Because I will spend so much time and effort re-outlining Spiralling, draft three should only take half as long to write as draft two, and because I already have two previous drafts to work with, the writing itself should hopefully have improved, as well, which is quite important because I recently decided that instead of doing four drafts before sending Spiralling to beta-readers, I want to do such a good job with the new outline that draft three will do. So in draft three I need to make sure that all the problems I’ve seen with Spiralling need to be fixed. Any relationships I don’t think are fleshed out enough, any conflicts I think are too obviously solved, remove any story lines that really don’t need to be there. All of these things need to be done in draft three, because afterwards comes the truly terrifying stage.
Some time next year – probably in the late fall – I will start looking for and recruiting beta readers. This terrifies me, not only because I have heard so many of my writer-friends talk about how difficult it can be to find and keep beta-readers, but because I have not had many opportunities in life to have my writing read by strangers. Most people who read my work know at least a little bit about me. I just can’t even imagine how strangers will interpret my writing, or what it reads like when you have no personality of the author to base your interpretations on.
While getting intentionally judged by strangers is a truly frightening thought, I am actually more worried about the unstable nature of humans. See, I love to have a plan. Schedules, organization, routines – I need these in order to stay functional. I need systems in order to regain some control over this chaotic world, but other people do not work on my schedule! Beta-readers will have their own lives that I know nothing about. They will be late with their feedback or drop out unexpectedly or just stop writing me back for no fucking reason, leaving me to wonder if they’re dead or just forgot about my novel entirely. That unpredictability is truly the part I am most afraid of – and, of course, that everyone will absolutely hate my novel, but that’s just what we writers do.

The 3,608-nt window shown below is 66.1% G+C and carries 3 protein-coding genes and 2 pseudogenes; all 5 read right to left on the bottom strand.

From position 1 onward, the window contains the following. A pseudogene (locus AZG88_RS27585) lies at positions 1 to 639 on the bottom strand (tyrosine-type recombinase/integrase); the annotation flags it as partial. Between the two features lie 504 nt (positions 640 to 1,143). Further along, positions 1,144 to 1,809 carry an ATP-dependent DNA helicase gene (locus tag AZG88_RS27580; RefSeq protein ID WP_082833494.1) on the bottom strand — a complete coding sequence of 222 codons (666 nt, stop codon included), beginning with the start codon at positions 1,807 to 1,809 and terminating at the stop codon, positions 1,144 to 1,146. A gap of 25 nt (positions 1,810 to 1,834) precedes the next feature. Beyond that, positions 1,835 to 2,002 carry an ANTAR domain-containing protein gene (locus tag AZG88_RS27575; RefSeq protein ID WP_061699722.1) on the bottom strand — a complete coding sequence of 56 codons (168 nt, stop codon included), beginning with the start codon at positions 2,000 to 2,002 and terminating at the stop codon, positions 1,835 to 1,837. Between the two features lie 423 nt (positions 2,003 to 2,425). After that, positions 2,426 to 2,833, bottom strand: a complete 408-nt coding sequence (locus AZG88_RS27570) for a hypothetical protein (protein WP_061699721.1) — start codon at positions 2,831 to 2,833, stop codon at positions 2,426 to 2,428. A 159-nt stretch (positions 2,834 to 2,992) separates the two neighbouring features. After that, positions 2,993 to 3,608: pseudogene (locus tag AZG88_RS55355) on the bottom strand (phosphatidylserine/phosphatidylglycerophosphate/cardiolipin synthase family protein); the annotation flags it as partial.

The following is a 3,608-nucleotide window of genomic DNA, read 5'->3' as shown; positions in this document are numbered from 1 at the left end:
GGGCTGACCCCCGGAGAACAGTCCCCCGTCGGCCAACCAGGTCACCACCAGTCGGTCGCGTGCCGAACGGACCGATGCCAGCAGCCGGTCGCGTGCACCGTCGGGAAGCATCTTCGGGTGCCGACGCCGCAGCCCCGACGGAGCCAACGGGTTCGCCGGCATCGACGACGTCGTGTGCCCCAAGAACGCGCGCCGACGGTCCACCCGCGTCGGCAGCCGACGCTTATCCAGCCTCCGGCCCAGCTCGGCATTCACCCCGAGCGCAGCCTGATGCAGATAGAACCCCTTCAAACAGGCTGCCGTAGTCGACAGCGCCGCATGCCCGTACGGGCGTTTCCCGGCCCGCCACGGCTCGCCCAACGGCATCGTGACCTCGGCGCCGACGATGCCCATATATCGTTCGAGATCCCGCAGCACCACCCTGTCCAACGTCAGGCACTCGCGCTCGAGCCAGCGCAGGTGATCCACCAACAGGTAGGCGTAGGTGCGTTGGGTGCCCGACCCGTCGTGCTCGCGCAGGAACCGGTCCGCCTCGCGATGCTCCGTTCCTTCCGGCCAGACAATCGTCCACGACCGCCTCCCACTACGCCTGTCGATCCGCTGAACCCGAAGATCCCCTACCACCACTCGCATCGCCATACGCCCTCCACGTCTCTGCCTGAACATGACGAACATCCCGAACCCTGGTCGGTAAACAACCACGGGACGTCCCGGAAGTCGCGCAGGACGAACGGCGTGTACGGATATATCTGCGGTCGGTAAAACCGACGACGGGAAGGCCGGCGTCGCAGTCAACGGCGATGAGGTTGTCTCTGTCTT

I want to do two rounds of beta-readings from strangers before putting it through a group we have of people in our Writer’s Group who often beta-read each other’s work. Since that makes three rounds of betas, I don’t expect this process to be finished in 2018, but I certainly expect to get the ball rolling.
The moment beta-readings are done and all the edits based on the feedback are done, I’ll get to the professional edit which will both bankrupt and destabilize me, but that’s a worry to be saved until 2019!
All of this can be overwhelming and terrifying, but I have my writer’s group and critique partners to keep me motivated, and I have this blog to keep me sane, so there’s no doubt in my mind that if can just avoid crumbling under pressure, then all of this is doable. And on the bright side, it’s December! So for a little while our world will be lit with twinkling lights and glittering decorations to help outshine the self-doubt and fear of failure.
If you set goals as religiously as I do, then I wish you good luck as you map out your plan for next year and even more luck in reaching every single point. If you don’t set any goals at all and just take things as they come and see what happens, then I am very jealous at how your brain works and won’t even pretend that I’m laid-back enough to understand it.
Now if you’ll excuse me, for once I don’t have a novel to write because my parents are visiting and I’m taking a little break after NaNoWriMo and won’t go back to writing until Monday. But I do have other shit that needs doing so until next time,